Once again this week, the world will turn its attention to New Orleans as we mark the second anniversary of Hurricane Katrina. Once again, the occasion will be cause for both celebration and sadness. To be sure, much work remains to be done in the wake of the storm. At the same time, New Orleanians have shown their mettle, rebuilding homes and businesses by the thousands despite a dearth of focus and leadership at City Hall, in the state Capitol and in the White House. If there's anything to celebrate this week, it is the dedication, courage and commitment of those who have returned or moved here to be part of the recovery.
As we contemplate Katrina's second anniversary, we begin by taking stock of where we are today. Approximately 60 percent of the city's population is back, according to UNO demographer Greg Rigamer. Other estimates vary, with the U.S. Census Bureau offering more conservative approximations of the city's population and Mayor Ray Nagin promoting rosy "guesstimates" that are significantly higher. We think identifying the exact number of New Orleanians is far less important than changing some of the numbers that cannot be disputed: the number of murders so far this year, for example.
On the brighter side, Rigamer estimates that New Orleans' population continues to grow at a rate of 1 percent each month. Another significant -- and, we think, very positive -- development is the huge increase in "new" New Orleanians. Many of them are young, professional twentysomethings who have migrated here in search of both adventure and meaningful if not always lucrative employment, while others are skilled trades people who have left their own homes and families to help us rebuild. Still others are members of faith-based communities who continue to donate their time and talents to our recovery. Their collective response to New Orleans' post-Katrina needs shows that Americans still haven't plumbed the depths of their compassion. As a community, we are eternally grateful to people the world over who have opened their hearts to us in our time of need.
Early predictions that the local recovery would be "market-driven" have proved true, but for all the wrong reasons. That the private sector is driving the recovery is a sign that government has been achingly slow to do its part. And while it's great news that individuals and businesses are putting their lives and operations back together, there are some things, such as streets, water, sewerage and drainage systems, public schools and public hospitals -- the infrastructure that ties a community together and makes it whole -- that can only be rebuilt by government.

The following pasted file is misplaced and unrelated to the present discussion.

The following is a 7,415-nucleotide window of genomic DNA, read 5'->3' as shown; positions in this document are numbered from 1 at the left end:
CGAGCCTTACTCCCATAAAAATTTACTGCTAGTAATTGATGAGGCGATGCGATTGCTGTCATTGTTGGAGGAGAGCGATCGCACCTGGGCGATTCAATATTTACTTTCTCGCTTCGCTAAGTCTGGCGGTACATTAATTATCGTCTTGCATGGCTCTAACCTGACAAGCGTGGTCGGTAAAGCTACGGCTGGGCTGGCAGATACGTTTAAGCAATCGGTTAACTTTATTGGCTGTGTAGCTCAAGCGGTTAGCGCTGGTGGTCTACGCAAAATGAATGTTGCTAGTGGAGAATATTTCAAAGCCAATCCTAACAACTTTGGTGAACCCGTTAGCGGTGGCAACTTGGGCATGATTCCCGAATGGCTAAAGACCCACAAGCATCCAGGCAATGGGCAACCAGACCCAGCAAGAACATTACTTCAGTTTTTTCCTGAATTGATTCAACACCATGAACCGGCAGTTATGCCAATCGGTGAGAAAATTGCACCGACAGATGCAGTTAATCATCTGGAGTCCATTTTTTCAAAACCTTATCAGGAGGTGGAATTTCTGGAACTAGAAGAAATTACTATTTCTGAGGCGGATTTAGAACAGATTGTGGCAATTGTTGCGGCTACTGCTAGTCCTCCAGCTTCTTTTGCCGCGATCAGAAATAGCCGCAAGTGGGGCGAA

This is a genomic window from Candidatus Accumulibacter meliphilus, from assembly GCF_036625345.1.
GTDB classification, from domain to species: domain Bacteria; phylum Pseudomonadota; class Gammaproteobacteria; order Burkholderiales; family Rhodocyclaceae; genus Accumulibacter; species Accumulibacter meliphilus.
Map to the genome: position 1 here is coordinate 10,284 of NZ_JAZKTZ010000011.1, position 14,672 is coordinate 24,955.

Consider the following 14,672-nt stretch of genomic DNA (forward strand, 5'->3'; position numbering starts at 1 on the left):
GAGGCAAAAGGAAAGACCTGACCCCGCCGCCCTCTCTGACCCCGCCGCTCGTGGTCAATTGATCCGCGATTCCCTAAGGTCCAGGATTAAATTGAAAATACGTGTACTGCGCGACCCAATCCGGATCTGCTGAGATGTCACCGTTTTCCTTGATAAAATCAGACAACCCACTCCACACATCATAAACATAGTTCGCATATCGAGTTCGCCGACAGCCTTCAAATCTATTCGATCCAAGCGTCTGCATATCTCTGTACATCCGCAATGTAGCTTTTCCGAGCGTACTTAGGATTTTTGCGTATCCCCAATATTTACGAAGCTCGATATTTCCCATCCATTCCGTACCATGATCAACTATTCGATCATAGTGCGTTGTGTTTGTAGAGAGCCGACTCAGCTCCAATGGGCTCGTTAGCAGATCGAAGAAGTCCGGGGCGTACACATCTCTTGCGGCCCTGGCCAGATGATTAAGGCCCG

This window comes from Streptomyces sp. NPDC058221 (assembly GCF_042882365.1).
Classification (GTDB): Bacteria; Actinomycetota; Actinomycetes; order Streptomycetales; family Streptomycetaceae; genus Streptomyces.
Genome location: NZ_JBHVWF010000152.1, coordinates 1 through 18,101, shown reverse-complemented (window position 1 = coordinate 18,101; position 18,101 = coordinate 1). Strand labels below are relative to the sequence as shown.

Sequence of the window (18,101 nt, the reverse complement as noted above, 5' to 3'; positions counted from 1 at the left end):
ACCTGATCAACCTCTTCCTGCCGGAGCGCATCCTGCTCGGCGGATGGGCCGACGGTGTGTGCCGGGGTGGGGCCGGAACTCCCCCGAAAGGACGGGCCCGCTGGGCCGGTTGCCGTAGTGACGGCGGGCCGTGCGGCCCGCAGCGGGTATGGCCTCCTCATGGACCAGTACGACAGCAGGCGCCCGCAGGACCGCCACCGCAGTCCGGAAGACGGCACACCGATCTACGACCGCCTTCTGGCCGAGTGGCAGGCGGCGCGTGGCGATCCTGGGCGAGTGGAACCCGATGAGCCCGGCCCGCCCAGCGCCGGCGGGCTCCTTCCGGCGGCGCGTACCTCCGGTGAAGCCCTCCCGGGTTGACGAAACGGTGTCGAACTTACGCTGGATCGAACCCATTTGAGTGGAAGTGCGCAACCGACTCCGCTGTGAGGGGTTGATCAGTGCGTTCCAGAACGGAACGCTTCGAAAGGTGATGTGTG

Looking ahead, we note that New Orleans is still struggling to implement the "recovery plan" that took almost two years to finalize. We can only hope that the pace of recovery will be much faster than that of the planning process. Toward that end, we offer the following suggested goals for Mayor Nagin as well as Louisiana's next governor to meet by this time next year:
Get a grip on crime. All the recovery efforts will come to naught if New Orleans does not focus on reducing its sky-high murder rate. The mayor promised protesters in January that he would work on nothing else until the city's crime problem is solved. He has yet to keep that promise. Rather than flirting with a run for governor, we suggest the mayor focus on containing crime.
Start with infrastructure. Without good infrastructure, neighborhoods and businesses will founder. We suggest the mayor turn Recovery Director Dr. Ed Blakely loose -- give him the money and the authority -- to get things moving in terms of streets, drainage and other infrastructure needs. A year ago in this space, we stated: "We still don't know how badly our streets, water lines, sewer lines and drainage lines deteriorated while standing in salt water for three weeks, but it's a safe bet that a lot of 'hidden damage' remains." We called for a comprehensive study, to be completed by Katrina's second anniversary, to plan the rebuilding of New Orleans' infrastructure. We're still waiting for that study.
Keep the pressure on the Corps. Our public and civic leaders must constantly lean on the U.S. Army Corps of Engineers and on Congress -- the two-headed monster that created the post-Katrina flood -- to rebuild our levees and floodwalls in a manner that will protect us as promised. Congress must appropriate sufficient funds and the Corps must insist on better design and construction standards -- subject to independent review.
Turn the money loose. The mayor should put $10 million to $20 million -- not just $1 million or $2 million -- into the New Orleans Redevelopment Authority so that NORA can truly drive neighborhood recovery strategies. Nagin appointed his own blue-ribbon NORA board, then abandoned it without enough money to do the job. You can't micromanage a citywide recovery, Mr. Mayor. Turn the money loose at NORA.
New Orleans has come a long way since Aug. 29, 2005, but we have much more to do. The "market-driven" recovery predicted by the mayor can still occur, but those in public office must recognize that there are some things only government can do. It's time for the public sector to pick up the pace.